It’s bustling – but it’s not Brixton

What happens when you are evicted from your Brixton shop of 11 years? Anna McKie finds out

Mohammed and Shahida Shafiq owners of S&S Textiles. Credit: Sam Lipscomb

Husband and wife Mohammed and Shahida Shafiq stand in their shop in Walworth, surrounded by metres of colourful fabric but, behind the swathes of African laces, cotton, muslin, satin and chiffon, they talk of the difficulty they have had getting here, and the uncertainty they still have for their future.

The couple ran S&S Textiles on Atlantic Road for 11 years, until September 2016 when Network Rail forced its tenants in the arches along Brixton Station Road and Atlantic Road to leave for what the company says are essential repairs.

The battle between the tenants and Network Rail has been running since February 2015, when shopkeepers were told they would be evicted to make way for refurbishment of the arches and they would be able to return, but with starkly increased rents.

“It was a shock when we first found out we would have to leave – and within the next six months,” Mohammed says, as Shahida tends to a customer. “This is our only business. It’s our lives.”

Tenants and supporters banded together and created Save Our Shops. A small victory meant that the deadline for eviction was pushed back until the latter half of 2016.

But despite a strong campaign, numerous objections to Network Rail’s planning application and criticism from local MP Helen Hayes, Lambeth council approved planning permission for the redevelopment.

The council said it had “worked hard with Network Rail and tenants to reach an agreement on stepped rents making it more attractive for the 75% of businesses who want to return”.

From 19 September, leases were terminated and new ones will be drawn up that could eventually lead a triple increase in rents for the traders.

“They gave us compensation that covered us for a few months, which we desperately needed because what could we do?” Mohammed says. “We have all this stock, how could we find something else when we’ve got so much money invested in this?”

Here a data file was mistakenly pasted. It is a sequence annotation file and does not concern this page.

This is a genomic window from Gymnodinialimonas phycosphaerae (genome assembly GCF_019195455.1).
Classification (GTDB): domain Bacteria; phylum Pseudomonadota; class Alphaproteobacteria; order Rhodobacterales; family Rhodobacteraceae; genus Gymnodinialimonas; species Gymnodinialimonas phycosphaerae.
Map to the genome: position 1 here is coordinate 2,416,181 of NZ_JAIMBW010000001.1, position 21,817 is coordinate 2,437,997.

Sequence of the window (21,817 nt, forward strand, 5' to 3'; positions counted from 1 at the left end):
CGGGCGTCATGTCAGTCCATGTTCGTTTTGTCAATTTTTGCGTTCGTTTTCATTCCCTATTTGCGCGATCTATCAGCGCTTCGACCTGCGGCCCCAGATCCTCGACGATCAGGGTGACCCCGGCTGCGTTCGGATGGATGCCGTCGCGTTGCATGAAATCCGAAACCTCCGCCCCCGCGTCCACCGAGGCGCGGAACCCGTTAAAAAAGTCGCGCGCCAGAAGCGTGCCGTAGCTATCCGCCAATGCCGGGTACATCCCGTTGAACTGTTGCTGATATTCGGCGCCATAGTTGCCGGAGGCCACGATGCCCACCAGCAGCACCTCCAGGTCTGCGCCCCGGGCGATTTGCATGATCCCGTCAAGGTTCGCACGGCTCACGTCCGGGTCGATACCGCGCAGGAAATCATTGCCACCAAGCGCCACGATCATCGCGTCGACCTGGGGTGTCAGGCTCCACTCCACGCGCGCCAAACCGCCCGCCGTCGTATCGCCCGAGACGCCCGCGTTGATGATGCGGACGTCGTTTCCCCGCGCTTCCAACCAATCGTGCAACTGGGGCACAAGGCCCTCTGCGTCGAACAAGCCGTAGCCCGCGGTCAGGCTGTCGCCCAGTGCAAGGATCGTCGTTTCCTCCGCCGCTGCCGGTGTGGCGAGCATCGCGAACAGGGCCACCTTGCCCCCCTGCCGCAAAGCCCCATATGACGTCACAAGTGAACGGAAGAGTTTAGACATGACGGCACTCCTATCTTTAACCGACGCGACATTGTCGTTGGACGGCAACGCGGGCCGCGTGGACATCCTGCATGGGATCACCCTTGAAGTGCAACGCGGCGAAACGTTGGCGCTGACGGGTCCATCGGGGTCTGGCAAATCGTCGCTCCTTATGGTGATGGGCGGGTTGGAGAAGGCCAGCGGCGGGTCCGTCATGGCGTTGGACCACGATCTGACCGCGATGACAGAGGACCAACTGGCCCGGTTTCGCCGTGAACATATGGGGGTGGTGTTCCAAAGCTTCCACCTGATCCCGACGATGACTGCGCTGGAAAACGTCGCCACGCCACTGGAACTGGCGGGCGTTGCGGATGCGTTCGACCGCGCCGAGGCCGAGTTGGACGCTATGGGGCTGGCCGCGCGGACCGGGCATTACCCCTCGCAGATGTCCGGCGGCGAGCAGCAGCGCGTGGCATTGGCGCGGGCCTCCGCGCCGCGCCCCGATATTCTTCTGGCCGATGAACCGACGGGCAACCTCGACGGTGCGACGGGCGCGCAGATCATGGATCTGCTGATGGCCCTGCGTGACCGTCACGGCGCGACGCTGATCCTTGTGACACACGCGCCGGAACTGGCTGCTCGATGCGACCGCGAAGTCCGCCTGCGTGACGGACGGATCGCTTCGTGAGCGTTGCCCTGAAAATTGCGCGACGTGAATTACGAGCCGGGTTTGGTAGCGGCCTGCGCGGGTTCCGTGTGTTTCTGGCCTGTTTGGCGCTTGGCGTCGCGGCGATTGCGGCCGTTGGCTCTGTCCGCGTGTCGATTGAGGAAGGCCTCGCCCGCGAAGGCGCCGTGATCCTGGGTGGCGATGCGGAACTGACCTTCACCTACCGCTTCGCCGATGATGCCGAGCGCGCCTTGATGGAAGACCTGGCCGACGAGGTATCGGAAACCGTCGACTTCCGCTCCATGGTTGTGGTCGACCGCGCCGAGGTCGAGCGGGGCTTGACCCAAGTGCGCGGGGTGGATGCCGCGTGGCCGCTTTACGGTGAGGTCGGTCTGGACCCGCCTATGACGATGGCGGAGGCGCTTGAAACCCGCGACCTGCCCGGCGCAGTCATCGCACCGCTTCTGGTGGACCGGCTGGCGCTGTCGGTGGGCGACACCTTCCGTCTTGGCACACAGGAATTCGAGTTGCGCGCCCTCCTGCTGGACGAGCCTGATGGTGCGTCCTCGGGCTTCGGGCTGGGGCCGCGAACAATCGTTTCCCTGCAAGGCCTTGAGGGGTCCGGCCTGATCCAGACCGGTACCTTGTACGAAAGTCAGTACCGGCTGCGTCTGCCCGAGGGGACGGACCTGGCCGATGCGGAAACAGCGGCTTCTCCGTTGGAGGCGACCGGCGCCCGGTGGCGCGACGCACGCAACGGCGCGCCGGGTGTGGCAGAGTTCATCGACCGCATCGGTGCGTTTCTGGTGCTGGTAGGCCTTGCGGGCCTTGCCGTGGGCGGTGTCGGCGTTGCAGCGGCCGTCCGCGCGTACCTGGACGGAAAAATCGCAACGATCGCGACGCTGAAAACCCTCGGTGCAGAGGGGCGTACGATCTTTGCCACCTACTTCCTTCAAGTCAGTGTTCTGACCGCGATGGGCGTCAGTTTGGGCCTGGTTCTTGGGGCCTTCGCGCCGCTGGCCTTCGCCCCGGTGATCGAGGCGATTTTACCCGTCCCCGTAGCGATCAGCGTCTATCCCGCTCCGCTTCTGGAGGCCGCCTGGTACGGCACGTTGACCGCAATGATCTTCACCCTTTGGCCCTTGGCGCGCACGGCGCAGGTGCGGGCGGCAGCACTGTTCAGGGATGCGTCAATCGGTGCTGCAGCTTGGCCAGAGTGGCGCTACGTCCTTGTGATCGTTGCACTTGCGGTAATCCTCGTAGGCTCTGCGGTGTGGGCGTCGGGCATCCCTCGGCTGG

The couple decided to find other premises and, after six months, they opened, at the end of February this year. A fellow arches tenant helped them move in.  “He doesn’t know what’s next either, he’s waiting too,” Mohammed says.

The new premises are on East Street in Walworth, a bustling market in south London – but it’s not Brixton.

“We have told our old customers that we’re here,” Shahida says. “We went down to Atlantic Road today to put up posters on the boards covering our shops.”

“Some have popped by to say hello, but people from Brixton don’t come here to shop,” Mohammed says. “It’s as if we have had to start all over again. It costs a huge amount of money.”

Mohammed and Shahida Shafiq outside their shop in Walworth

“They have said that we can come back but to stepped rents that will eventually increase to three times what we paid before,” Mohammed explains.

The main problem, however, is that the unit that S&S Textiles inhabited will no longer exist – Network Rail’s plans show that it will be a pathway.

“Network Rail said we could have a unit around the back, but it’s not the same, and even that is not guaranteed,” Mohammed adds. “I’m not happy with what they’ve offered.”

Meanwhile, it’s a still a waiting game, as work is unlikely to be finished in a year, as was promised. “I know others tried to stay and fight,” Mohammed says. “But we couldn’t, we felt we had no choice but to leave when we were told.”

The couple say they support the need to fight, but needed to run their business.

“It has been so difficult. It has been two years of uncertainty,” Mohammed says.

“If this hadn’t happened, we’d still be there, we were very happy there. We had regular customers. We would have happily stayed at least another ten years.”

S&S Textiles can be found on 70 East Street, SE17 2DQ.

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